- Equity Crowdfunding
Equity Crowdfunding is offered through platforms like Seedrs and Crowdcube whereby multiple individuals group together to invest in your business. This model is based on the premise that - in theory - it’s easier to get lots of people to invest a smaller amount, rather than getting one person to invest a large amount.
So how does it work? As a company, you would launch a “campaign” on one of the platforms that allows individuals to participate in the funding raise. The minimum campaign size is usually around £10,000. Each individual will usually be investing a small amount, but added together it can add up to a sizeable injection for your business. Platforms like Kickstarter and Indiegogo offer a spin on the crowdfunding model, as individual investors receive products - not company shares - in return for their cash.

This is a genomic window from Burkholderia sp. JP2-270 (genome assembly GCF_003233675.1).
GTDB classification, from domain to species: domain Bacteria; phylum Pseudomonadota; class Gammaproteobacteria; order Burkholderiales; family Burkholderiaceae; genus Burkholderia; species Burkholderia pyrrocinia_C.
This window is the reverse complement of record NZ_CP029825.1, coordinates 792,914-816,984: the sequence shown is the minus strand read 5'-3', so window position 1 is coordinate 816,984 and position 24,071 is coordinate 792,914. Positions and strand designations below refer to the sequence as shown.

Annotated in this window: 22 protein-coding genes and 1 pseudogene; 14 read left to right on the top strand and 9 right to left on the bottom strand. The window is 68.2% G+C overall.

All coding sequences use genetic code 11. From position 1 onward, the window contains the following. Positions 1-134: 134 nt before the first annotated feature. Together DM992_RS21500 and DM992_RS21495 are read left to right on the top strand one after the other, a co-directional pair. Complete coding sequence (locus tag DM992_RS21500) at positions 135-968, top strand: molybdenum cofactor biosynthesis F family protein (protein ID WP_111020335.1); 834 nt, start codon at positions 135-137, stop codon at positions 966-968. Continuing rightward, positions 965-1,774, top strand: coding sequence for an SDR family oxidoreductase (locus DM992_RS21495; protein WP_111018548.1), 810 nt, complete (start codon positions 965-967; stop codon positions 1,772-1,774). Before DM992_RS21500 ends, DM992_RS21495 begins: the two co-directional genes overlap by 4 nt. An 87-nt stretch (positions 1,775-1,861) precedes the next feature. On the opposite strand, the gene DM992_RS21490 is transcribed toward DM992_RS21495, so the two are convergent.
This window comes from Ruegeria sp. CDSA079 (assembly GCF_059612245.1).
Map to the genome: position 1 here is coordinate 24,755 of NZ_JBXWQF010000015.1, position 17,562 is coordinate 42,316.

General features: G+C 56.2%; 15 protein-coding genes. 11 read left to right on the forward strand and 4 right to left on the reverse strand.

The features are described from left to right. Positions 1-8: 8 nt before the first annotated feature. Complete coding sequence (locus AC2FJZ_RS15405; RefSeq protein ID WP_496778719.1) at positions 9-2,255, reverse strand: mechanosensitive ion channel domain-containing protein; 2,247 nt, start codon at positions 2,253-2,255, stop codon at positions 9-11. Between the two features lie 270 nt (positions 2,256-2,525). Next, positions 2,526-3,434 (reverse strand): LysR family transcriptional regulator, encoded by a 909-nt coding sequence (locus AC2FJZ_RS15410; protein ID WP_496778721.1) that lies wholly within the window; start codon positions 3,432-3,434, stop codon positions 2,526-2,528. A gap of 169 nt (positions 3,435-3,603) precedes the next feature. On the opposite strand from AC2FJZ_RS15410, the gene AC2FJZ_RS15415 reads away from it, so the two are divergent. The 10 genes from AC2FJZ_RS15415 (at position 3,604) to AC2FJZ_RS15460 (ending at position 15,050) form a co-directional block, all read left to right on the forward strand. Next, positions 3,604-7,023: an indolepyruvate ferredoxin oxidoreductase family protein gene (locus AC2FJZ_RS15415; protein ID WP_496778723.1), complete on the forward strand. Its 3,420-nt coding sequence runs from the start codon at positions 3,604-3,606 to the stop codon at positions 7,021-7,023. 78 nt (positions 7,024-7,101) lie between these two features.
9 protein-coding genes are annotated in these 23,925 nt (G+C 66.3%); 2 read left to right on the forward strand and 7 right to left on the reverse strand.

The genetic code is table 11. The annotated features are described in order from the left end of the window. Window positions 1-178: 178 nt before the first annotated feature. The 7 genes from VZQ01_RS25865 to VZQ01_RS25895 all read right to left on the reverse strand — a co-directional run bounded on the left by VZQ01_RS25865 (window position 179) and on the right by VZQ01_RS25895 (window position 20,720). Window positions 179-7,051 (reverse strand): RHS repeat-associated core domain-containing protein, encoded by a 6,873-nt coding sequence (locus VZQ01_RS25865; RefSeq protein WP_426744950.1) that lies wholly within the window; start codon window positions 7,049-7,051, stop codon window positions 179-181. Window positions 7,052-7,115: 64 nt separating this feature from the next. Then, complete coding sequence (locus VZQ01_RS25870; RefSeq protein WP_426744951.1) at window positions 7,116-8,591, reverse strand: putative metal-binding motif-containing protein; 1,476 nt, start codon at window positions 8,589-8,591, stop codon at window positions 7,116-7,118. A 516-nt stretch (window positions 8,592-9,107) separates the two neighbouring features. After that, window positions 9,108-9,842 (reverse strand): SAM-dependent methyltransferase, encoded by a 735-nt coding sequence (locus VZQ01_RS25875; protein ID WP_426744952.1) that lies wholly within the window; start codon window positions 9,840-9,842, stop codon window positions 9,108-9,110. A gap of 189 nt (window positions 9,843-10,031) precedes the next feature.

- Crowdfunding is usually a lot quicker than attracting angel or VC investment. (That said, it can still be a lengthy process - it depends on the individual circumstances.)
- Crowdfunding can also be a lot cheaper than other fundraising options.
- Crowdfunding has the added bonus of enabling you to market your product and establish an early - and usually loyal - customer base who can support your business going forward.
- You only receive the cash if the campaign is fully-funded, so like the other fundraising options, Crowdfunding isn’t necessarily a cure-all.
- Crowdfunding is only really good for smaller funding rounds.
Requirements for Crowdfunding
In order to qualify for Crowdfunding you will need:
- to pass the application to the platform. Each platform has a slightly different application - so make sure you set aside some time to look through each.
- a unique, engaging and effective pitch deck and video for the platform that explains what your company offers and why individuals should invest.